Implementation Fidelity and Outcomes in School-Based Interventions

Saturday, May 13, 2017: 12:00 PM-1:40 PM
Golden Gate Ballroom (Marriott Marquis Hotel)
M. Pellecchia1, M. Seidman1, C. Spaulding1, M. Xie2 and D. S. Mandell1, (1)University of Pennsylvania, Philadelphia, PA, (2)University of Pennsylvania, Philadephia, PA
Background: Most children with autism in the United States receive the bulk of their treatment through publicly-funded schools. However, most evidence-based practices (EBPs) for children with autism were developed and tested in highly controlled laboratory settings, with very high rates of intervention fidelity. Interventions delivered in the community often are delivered with much lower fidelity. While there is general consensus that intervention fidelity is associated with student outcome, there is little research examining this association in community settings.

Objectives: Using data from a large randomized field trial in an urban public school district of several EBPs for elementary school-age children with autism, we will: 1) evaluate teachers’ mean and variation in treatment fidelity; 2) estimate the association between treatment fidelity and child outcomes; and 3) determine factors associated with treatment fidelity.

Methods: Direct observation fidelity measures were used to assess implementation fidelity to three EBPs (discrete trial training (DT), pivotal response training (PRT), and visual schedules (VS)) bi-monthly in 73 classrooms for an academic year (n = 73 teachers and 126 children). Implementation fidelity was measured along three dimensions: intensity (how often the teacher delivered the intervention), accuracy (whether the intervention was delivered as described in the manual), and a composite fidelity score that comprised the product of intensity and accuracy. Child outcome was measured as change in cognitive ability using the Differential Abilities Scales, 2nd edition (DAS-II) and overall performance on the Bracken Basic Concepts Scales. Differences in child outcome were estimated using linear regression models with random effects for classroom. Separate models were used where the independent variables of interest in turn included intervention intensity, accuracy, and the composite fidelity score. Qualitative interviews were conducted with a sample of the teachers to identify barriers and facilitators to treatment fidelity.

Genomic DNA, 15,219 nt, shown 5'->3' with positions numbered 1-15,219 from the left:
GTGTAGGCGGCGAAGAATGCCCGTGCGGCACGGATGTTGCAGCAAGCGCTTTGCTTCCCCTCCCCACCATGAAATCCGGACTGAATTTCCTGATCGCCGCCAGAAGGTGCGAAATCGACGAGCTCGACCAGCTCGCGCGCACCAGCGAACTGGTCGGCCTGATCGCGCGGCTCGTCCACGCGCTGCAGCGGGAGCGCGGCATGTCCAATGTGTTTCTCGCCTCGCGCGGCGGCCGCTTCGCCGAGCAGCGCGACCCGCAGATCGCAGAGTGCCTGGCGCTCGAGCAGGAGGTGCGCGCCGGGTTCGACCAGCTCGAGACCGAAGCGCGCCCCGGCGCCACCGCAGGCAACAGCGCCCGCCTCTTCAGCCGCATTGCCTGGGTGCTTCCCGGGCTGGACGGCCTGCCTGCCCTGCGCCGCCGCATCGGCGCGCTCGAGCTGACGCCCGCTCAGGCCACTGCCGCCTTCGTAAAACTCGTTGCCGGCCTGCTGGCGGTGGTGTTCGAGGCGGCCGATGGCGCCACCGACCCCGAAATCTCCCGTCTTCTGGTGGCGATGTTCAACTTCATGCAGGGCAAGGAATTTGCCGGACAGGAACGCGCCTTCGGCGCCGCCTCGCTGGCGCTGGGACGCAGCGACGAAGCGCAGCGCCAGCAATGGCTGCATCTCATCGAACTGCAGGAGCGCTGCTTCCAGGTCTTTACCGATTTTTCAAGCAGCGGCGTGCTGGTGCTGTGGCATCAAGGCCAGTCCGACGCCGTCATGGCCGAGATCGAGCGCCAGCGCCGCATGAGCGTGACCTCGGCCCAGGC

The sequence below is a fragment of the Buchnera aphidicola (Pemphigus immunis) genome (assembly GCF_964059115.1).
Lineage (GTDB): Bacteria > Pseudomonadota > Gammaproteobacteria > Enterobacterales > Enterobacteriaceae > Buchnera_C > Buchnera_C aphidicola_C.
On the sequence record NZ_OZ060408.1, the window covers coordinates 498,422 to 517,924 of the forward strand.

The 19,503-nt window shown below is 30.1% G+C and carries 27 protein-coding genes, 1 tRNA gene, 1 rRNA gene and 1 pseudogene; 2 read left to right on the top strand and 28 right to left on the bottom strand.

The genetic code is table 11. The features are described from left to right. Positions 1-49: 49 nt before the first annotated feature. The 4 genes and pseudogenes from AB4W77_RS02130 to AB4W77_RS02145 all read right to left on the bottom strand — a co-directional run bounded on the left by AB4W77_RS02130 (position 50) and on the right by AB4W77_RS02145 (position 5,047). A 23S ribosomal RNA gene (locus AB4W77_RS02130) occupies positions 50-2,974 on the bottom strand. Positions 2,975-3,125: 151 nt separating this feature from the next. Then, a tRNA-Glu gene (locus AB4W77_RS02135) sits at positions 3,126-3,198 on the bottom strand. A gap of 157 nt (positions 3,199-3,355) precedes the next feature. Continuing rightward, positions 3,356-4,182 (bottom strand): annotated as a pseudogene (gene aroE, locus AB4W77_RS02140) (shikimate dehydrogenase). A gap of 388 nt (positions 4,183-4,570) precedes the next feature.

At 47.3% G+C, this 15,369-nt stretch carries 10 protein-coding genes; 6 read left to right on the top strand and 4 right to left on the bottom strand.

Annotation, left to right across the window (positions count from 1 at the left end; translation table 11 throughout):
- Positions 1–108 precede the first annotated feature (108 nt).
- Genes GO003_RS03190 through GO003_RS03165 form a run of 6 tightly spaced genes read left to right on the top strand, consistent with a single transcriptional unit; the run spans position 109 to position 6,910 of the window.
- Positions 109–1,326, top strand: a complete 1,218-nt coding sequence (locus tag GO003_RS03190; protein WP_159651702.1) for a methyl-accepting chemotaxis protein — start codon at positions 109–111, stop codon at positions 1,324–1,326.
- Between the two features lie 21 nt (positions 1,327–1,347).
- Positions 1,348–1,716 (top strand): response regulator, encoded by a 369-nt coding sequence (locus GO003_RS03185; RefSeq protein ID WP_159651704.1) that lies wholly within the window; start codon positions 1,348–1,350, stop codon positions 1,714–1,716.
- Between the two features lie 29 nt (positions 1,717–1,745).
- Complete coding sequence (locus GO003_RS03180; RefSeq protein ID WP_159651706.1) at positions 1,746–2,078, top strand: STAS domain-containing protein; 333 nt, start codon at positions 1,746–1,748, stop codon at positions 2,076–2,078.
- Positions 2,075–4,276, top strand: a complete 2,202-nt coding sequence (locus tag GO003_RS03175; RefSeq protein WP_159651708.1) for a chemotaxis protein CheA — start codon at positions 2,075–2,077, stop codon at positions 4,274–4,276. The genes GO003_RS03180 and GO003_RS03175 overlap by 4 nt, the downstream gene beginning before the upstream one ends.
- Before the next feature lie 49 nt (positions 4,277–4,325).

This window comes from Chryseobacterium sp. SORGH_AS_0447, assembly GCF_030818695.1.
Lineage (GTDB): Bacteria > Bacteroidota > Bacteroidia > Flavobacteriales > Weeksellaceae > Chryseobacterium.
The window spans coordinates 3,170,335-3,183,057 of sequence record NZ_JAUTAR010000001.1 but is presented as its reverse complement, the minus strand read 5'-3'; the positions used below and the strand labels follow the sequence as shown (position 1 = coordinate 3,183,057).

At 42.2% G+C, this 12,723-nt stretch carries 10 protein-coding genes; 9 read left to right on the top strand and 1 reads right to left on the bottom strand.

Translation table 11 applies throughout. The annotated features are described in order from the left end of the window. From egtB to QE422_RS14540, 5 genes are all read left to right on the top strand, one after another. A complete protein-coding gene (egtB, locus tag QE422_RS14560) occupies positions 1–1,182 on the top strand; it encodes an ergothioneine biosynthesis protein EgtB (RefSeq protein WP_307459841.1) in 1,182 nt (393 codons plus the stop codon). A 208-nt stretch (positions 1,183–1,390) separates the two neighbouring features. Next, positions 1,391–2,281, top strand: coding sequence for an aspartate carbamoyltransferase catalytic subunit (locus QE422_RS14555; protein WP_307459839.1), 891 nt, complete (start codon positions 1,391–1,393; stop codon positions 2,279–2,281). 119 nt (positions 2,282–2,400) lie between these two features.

Results: Data are collected. Analyses are ongoing. Teachers’ fidelity to all three EBPs on a scale ranging from 0-4 was low and varied substantially across teachers (DT accuracy- Mean: 2.3, SD: 1.3; PRT accuracy- Mean: 2.0, SD: 1.3; VS accuracy- Mean: 1.6, SD: 1.2). There was substantial variation in child outcomes for both the DAS (Mean change: 4.0, SD: 7.8) and the Bracken (Receptive Mean Change: 16.4, SD: 22.4; Expressive Mean Change: 11.5, SD: 10.2). The associations of fidelity to each of the intervention components and child outcome, as well as factors associated with treatment fidelity, are being estimated now.

Conclusions: Implementation fidelity to EBPs in public schools is significantly lower than that observed in university-based research settings, and varies substantially across teachers. Many challenges exist to implementing EBPs in public schools including limited resources, training and highly complicated interventions. Strategies to improve the implementation of EBPs in public schools are urgently needed in order to improve access to high quality care and will be discussed. Additionally, students demonstrated higher gains on a measure of overall academic performance than in cognitive ability; academic measures may offer a more sensitive alternative, especially for school-age children, to measures of cognitive ability traditionally used in autism treatment trials.